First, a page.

Reflections from a week in Douala

Sam Rose

I’ll start with a joke! No matter where you are from in the world, seeing someone else get hit in the private areas is funny, language is no barrier here! Seeing Chatfield take one in the mid regions this afternoon confirmed this.

Coaching this week has been challenging, but good fun and very rewarding. Children in Douala have been trying cricket for the very first time, so we have been doing our very best to make a good first impression. Of course there is the vital importance of creating the link between Cricket (a new and hopefully exciting sport to the children) and sida (HIV/AIDS)

From the relative calm and easy going life of a coach from England, the difference is obvious straight away.

At home, a session plan is drawn up for perhaps a class of 30 – with some minor adaptations required depending on the ages, ability, numbers changing here and there.

The challenges we’ve faced here is not knowing whether we have got 40/50 kids or 150+! Language is an obvious barrier too, especially for Dom and I, whose French resembles Del Boy from only fools at times. Mange tout!

That being said, as a group we have always adapted well and been able to cope, with the help of our Cameroonian coaches with the language.

The children took part in their first festival on Friday, which they really enjoyed. The general feeling in the group though is that we’ve left a lasting impression with the children about the game, and the important messages will be remembered through the fun they have had.

One little boy joined in with our laid back game that we played between us as coaches on Thursday evening. At the end of the session as we turned to leave, a tennis ball we had left for him was being used to bowl with a nice straight arm. Even better, his companion was using an adapted bat (a plank of wood found at the side of the playground) to strike the ball to the boundary. That’s the kind of little thing whilst out here coaching that makes you smile and realise that you’re making a difference and leaving something behind.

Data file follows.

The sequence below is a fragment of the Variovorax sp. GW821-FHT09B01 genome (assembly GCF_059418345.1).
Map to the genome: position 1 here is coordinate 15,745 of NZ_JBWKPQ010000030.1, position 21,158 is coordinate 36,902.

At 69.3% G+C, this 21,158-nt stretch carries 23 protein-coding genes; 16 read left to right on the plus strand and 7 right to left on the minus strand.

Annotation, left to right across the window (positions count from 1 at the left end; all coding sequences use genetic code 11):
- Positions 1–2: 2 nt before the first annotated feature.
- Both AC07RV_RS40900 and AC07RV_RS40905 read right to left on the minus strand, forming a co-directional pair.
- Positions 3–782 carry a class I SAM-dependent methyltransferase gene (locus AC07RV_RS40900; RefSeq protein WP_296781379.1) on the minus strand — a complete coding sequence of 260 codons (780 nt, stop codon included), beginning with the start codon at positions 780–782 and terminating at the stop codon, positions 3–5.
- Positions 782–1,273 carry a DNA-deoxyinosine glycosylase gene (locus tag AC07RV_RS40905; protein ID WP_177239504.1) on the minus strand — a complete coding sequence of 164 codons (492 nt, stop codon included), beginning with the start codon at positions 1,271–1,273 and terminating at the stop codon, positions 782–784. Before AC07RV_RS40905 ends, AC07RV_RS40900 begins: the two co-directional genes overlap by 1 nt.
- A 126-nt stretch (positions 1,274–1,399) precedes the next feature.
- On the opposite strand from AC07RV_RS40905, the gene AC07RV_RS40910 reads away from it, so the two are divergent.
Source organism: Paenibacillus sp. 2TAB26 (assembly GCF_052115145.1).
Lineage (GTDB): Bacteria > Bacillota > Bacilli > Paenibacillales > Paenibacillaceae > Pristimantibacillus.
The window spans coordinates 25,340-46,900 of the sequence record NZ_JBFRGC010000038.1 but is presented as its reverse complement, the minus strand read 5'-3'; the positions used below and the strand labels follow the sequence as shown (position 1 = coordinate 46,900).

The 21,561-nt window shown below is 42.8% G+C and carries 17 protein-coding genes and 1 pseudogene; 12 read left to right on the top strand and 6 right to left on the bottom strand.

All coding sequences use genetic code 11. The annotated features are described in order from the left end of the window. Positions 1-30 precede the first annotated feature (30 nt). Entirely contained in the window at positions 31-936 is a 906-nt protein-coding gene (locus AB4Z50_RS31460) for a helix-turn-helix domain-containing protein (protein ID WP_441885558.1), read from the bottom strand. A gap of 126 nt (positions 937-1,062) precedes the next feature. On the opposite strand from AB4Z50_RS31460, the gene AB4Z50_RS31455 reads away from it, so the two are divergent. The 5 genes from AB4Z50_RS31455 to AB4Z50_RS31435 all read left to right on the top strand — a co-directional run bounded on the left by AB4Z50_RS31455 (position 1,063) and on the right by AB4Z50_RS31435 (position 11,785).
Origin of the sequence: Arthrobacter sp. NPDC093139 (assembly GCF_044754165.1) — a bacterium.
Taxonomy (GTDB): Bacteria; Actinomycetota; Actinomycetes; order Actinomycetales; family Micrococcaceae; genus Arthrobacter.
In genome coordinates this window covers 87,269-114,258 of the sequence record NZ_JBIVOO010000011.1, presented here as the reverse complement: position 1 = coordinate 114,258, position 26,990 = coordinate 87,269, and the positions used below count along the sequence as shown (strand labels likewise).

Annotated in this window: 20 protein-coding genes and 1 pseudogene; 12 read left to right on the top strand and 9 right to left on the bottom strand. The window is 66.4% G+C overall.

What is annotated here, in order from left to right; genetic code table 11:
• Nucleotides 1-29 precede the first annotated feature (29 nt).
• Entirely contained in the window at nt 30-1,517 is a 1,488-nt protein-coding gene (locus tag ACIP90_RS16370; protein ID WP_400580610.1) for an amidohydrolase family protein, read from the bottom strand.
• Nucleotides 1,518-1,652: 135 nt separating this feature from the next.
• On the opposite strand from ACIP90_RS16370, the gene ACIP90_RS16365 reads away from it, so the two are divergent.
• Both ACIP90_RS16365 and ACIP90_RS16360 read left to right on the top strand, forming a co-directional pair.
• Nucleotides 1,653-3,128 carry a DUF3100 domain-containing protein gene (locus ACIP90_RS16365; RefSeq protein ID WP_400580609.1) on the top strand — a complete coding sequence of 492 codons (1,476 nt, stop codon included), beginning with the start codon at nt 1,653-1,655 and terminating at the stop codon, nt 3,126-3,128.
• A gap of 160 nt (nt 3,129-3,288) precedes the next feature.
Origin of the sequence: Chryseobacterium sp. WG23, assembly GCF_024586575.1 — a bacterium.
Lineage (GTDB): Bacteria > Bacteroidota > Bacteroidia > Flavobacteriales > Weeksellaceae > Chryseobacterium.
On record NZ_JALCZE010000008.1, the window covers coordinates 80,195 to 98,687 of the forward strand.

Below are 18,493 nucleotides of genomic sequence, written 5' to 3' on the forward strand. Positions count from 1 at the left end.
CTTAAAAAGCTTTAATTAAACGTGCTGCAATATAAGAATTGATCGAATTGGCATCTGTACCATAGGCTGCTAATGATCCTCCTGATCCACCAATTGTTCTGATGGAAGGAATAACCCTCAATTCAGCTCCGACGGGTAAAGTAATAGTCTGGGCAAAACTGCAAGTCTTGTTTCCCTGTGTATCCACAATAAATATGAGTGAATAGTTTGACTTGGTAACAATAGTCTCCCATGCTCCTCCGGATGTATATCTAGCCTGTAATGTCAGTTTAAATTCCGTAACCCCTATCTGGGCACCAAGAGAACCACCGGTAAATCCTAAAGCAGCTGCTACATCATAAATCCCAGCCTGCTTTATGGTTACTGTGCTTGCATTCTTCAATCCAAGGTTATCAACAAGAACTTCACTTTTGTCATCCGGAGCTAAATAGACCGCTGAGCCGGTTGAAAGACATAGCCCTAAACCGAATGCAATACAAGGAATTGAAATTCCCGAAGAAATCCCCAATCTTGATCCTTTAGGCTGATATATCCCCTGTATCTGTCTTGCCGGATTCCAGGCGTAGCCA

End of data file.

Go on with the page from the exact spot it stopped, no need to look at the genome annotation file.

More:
Watch this space in Douala, let’s hope this is the start of a new love for cricket here.

Onto Yaoundé!

Dom Chatfield

Africa, a place where nothing is normal! I simply can not stop looking out the window and watching people’s way of life. It is simply fascinating to see!

As a person that has worked in cricket for 8 years the CWB experience is very different to coaching in English schools. Early starts, hot and humid and a language barrier(I speak no French) add up too hardworking days. Tough for a redhead!

That being said I have not coached in an environment that is as rewarding as this. The amount of smiles you see, high fives and fist pumps makes it all worth it. You feel that you are making an impact instantly.

The other thing I have noticed in my time in Cameroon, is how talented the children are. They are all very athletic (probably due to their boot camp PE lessons) and hand eye co-ordination is strong too. They have picked up cricket very quickly and some have got “the bug” to play, using tennis balls and planks of wood to continue their cricket.

I would also like to add how lucky I fee to be part of a very good team. We have handled everything thrown at us with ease but also enjoy each others company in the bar. This is making the all round experience tres bien.

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  1. Leigh Rees
    March 14, 2017

    Loving the blogs. Typical CWB-awesome as ever. Challenging and tiring but so fulfilling. Love Doms reaction to it all. Even looks like Sam has done some stuff (lol). Keep going team. Sounds awesome.

    • Sam Rose
      March 17, 2017

      Cheeky so and so!

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